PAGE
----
available from the NCI Program Director or from the Clinical Trials
Monitoring Branch (CTMB), CTEP upon request.  The Statistical Office
will  provide logistical and financial support for the Group's quality
control programs.

e.  Implement plans for monitoring of study data, including planned
interim analyses of studies and timely reporting to the DSMC of all
toxicities. Interim study reports should be prepared according to Group
policies in this regard.  In general, reports of accrual, eligibility,
evaluability, and toxicity should be made for each open study on at
least a semi-annual basis.

f.  Implement appropriate registration, randomization procedures, and
accrual tracking procedures.

g.  Design, develop and implement forms required to collect Group study
data.

h.  Provide for all aspects of the collection and management of Group
study data, especially quality and timeliness of data submission.

i.  Contribute to all decisions regarding the conduct of Group studies.

j.  Perform statistical analyses that use state-of-the art methodology
and provide unbiased results.

k.  Co-author articles and abstracts based on protocol results and
other Group data where appropriate; publish on methodologic issues in
cancer clinical trials.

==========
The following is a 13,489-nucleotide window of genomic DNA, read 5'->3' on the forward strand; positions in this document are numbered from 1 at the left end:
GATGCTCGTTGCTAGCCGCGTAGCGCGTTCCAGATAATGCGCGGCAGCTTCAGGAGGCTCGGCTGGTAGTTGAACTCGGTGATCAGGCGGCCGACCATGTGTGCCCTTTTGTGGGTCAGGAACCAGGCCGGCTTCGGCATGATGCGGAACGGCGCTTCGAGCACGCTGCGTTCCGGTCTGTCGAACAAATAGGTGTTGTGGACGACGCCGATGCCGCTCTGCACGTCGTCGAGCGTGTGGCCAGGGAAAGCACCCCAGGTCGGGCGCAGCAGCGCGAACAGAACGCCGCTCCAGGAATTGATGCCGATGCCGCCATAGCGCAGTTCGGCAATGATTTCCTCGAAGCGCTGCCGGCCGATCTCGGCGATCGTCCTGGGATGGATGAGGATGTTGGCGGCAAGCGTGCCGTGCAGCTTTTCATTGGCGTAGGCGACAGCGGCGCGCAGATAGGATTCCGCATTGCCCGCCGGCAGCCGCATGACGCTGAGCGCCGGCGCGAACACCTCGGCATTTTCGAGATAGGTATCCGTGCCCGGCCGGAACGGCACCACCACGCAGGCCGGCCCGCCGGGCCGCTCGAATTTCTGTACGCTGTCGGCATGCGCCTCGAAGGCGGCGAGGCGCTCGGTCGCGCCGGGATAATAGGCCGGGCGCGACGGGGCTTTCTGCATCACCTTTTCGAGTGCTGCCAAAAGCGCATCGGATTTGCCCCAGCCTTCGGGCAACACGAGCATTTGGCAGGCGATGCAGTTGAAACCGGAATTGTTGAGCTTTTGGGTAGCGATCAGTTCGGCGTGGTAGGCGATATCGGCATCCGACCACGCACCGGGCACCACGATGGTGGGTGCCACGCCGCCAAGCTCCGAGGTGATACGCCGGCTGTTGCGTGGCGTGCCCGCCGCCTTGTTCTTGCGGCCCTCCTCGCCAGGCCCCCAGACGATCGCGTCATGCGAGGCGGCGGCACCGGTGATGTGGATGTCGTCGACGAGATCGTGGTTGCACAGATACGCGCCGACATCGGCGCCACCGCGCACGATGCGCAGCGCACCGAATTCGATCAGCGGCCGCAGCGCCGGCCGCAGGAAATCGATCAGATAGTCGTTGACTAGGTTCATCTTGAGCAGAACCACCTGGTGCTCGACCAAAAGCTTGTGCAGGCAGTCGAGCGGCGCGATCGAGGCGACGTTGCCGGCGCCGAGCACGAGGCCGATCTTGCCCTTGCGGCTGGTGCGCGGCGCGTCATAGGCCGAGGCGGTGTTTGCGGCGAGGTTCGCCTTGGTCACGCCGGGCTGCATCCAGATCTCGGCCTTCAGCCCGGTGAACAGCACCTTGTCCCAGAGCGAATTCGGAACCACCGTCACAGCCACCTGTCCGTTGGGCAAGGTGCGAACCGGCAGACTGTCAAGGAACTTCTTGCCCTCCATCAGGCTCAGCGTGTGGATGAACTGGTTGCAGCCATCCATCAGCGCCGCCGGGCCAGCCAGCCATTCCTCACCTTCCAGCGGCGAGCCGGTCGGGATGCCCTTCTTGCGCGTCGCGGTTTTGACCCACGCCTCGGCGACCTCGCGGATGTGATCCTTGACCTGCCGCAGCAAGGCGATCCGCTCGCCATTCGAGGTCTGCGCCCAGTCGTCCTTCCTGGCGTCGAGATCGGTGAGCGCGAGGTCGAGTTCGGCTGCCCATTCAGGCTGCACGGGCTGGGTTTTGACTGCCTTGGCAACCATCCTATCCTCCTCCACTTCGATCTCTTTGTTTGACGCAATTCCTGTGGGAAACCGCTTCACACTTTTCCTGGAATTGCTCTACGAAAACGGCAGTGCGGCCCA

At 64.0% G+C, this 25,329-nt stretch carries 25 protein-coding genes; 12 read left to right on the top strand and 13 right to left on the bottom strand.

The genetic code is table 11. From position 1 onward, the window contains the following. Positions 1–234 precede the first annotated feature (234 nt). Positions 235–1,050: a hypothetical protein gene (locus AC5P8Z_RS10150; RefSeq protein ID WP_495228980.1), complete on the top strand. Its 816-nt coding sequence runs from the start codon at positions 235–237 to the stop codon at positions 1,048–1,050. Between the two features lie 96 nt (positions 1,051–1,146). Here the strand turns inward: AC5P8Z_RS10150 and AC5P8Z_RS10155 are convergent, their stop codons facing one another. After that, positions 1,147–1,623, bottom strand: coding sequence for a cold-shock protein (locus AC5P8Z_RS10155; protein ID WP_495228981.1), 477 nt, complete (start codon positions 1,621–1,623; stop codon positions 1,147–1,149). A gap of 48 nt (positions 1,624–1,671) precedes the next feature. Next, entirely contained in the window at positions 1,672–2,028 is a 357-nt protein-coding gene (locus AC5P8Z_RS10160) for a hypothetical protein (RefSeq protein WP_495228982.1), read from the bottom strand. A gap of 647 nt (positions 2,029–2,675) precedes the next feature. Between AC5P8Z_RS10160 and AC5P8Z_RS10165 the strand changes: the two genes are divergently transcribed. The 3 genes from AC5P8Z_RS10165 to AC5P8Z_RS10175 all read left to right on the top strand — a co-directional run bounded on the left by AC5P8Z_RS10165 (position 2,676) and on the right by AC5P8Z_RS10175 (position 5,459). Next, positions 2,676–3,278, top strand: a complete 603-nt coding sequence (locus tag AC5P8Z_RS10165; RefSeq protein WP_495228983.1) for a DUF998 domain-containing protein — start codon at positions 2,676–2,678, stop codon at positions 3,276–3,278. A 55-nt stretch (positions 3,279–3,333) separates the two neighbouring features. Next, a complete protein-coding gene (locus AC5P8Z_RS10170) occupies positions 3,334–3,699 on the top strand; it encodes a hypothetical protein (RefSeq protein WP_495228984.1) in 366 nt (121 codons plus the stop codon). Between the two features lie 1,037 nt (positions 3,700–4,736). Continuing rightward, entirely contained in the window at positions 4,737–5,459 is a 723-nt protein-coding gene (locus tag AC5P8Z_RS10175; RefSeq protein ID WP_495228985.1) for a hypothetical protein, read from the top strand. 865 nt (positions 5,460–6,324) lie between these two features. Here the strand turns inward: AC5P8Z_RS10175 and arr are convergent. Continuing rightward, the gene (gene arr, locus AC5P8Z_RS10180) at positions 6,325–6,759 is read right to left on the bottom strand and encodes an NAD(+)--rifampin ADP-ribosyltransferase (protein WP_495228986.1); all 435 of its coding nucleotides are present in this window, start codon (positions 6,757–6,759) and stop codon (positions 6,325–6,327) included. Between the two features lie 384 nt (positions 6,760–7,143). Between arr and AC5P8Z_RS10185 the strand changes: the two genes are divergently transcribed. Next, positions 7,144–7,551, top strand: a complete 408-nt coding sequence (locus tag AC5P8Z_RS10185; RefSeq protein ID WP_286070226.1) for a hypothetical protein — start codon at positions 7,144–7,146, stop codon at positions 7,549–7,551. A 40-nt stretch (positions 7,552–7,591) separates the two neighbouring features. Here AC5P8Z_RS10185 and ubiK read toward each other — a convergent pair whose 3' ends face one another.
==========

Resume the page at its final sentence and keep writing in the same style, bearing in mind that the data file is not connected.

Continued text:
3.  Participating Investigators/Membership Categories

Investigators participating in Group research may come from a wide
variety of academic and practice settings.  Recognizing current
realities of oncologic practice, the NCI provides various mechanisms of
financial support for motivated investigators, including the Main
Member (and its designated Affiliates) cooperative agreement (awarded
directly by the Division of Cancer Treatment, NCI), the Community
Clinical Oncology Program (CCOP) cooperative agreement (awarded
directly by the Division of Cancer Prevention and Control, NCI),
third-party payments (subcontracts or purchased service agreements) for
Affiliate member institutions which do not hold cooperative agreement
awards (awarded through the Headquarters/Operations Office) and the
other special initiative programs such as the High Priority Trials
Program and the Minority Initiative Program (awarded through the
Headquarters/Operations Office). Participating investigators may
receive additional funds through the Headquarters Office for the
conduct of administrative, scientific, laboratory or high priority
tasks which are within the workscope of the Group.

The Group shall establish policies and procedures for credentialling
participating institutions and conducting periodic review of the
performance and membership status of all membership sites.  This review
should examine scientific contributions, patient accrual, data accuracy
and timeliness, protocol compliance, procedures for lifetime tracking
and follow-up of patients, and audit results.  Reimbursement for the